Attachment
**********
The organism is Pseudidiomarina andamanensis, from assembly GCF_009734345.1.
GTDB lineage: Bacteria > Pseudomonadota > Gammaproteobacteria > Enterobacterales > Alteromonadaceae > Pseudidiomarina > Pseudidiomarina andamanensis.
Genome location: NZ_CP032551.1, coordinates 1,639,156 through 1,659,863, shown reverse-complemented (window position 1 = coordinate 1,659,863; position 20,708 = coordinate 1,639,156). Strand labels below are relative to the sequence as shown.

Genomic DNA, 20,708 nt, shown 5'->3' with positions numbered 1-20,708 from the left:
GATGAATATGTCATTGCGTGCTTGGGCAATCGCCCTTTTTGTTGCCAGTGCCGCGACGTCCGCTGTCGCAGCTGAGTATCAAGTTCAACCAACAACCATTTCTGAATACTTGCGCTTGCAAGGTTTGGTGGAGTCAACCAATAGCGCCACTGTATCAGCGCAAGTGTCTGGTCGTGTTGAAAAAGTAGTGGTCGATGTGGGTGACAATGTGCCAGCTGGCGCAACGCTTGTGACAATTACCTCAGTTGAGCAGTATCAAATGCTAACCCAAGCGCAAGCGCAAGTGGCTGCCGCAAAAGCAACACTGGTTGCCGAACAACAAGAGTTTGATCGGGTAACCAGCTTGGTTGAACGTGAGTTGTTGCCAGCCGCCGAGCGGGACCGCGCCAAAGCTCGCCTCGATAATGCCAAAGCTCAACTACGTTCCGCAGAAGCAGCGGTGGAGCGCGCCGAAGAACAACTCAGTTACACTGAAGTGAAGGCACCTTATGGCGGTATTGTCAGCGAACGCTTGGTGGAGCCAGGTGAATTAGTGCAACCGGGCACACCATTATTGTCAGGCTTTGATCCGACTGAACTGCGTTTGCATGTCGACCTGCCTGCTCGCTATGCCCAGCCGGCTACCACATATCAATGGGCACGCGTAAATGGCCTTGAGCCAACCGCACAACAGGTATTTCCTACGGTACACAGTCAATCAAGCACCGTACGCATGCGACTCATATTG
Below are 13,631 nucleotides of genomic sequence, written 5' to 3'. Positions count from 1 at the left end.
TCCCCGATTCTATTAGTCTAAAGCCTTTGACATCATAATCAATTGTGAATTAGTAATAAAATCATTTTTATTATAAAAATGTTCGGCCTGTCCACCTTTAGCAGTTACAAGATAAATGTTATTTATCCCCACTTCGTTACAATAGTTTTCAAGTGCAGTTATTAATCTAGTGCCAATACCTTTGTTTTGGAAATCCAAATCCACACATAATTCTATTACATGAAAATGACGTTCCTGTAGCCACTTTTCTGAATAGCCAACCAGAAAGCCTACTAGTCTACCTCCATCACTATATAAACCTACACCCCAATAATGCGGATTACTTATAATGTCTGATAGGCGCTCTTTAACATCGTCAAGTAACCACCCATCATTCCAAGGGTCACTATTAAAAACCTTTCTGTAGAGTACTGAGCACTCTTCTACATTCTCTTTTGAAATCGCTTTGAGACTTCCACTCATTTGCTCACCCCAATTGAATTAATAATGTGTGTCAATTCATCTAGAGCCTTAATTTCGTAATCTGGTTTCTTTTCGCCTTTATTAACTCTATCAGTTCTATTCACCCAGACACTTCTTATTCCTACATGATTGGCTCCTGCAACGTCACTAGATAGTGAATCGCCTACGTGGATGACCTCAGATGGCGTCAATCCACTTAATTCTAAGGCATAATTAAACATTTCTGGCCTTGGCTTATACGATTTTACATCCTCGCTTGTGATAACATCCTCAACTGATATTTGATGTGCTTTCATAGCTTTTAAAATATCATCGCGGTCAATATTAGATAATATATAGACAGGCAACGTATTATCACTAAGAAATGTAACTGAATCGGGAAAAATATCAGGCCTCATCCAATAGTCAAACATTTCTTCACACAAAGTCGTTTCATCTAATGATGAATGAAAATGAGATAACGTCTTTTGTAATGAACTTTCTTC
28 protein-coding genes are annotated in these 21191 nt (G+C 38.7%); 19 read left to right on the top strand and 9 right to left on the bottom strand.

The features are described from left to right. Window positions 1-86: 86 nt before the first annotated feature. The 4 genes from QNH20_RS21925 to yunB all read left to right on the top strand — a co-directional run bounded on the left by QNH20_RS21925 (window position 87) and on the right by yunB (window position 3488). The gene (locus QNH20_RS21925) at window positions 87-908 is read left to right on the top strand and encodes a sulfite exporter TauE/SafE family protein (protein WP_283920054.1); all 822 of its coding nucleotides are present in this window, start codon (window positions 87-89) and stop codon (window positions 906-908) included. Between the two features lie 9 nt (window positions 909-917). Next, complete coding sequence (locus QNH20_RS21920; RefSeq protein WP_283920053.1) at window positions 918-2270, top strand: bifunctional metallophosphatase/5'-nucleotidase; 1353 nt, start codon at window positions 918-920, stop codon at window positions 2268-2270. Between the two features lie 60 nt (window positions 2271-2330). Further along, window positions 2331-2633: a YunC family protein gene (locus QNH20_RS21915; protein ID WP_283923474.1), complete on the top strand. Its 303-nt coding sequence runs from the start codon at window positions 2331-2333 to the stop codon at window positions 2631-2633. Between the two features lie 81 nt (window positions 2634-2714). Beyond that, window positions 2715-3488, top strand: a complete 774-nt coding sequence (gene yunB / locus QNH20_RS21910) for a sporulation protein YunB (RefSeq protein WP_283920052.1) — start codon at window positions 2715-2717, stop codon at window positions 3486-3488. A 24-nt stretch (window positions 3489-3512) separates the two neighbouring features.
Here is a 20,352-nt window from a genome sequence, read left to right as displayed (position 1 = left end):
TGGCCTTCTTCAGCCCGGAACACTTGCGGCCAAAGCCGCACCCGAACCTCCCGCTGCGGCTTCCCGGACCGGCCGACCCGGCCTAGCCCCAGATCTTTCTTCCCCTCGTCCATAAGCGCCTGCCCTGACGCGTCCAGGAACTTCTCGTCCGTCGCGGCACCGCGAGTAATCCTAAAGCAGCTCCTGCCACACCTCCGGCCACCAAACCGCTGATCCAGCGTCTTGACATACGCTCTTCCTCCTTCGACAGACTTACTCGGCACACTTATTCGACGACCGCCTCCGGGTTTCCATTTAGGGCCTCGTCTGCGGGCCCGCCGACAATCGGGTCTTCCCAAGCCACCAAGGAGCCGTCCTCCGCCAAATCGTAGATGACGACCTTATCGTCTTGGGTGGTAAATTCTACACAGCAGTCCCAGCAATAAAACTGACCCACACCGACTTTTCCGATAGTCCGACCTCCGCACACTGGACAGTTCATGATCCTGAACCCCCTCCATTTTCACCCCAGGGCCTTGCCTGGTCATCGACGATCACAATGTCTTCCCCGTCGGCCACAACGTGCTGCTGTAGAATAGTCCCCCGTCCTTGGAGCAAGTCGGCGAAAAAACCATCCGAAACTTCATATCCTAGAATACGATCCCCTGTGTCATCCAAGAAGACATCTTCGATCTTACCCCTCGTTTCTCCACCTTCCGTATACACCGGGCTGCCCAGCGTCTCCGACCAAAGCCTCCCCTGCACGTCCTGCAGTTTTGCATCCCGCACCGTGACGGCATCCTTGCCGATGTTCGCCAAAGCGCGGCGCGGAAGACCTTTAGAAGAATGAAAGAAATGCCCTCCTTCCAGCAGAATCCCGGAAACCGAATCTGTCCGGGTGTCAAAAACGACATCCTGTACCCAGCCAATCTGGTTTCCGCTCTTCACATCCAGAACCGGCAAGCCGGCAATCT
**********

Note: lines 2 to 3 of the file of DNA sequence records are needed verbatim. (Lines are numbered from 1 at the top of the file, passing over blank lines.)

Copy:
GTDB lineage: Bacteria > Pseudomonadota > Gammaproteobacteria > Enterobacterales > Alteromonadaceae > Pseudidiomarina > Pseudidiomarina andamanensis.
Genome location: NZ_CP032551.1, coordinates 1,639,156 through 1,659,863, shown reverse-complemented (window position 1 = coordinate 1,659,863; position 20,708 = coordinate 1,639,156). Strand labels below are relative to the sequence as shown.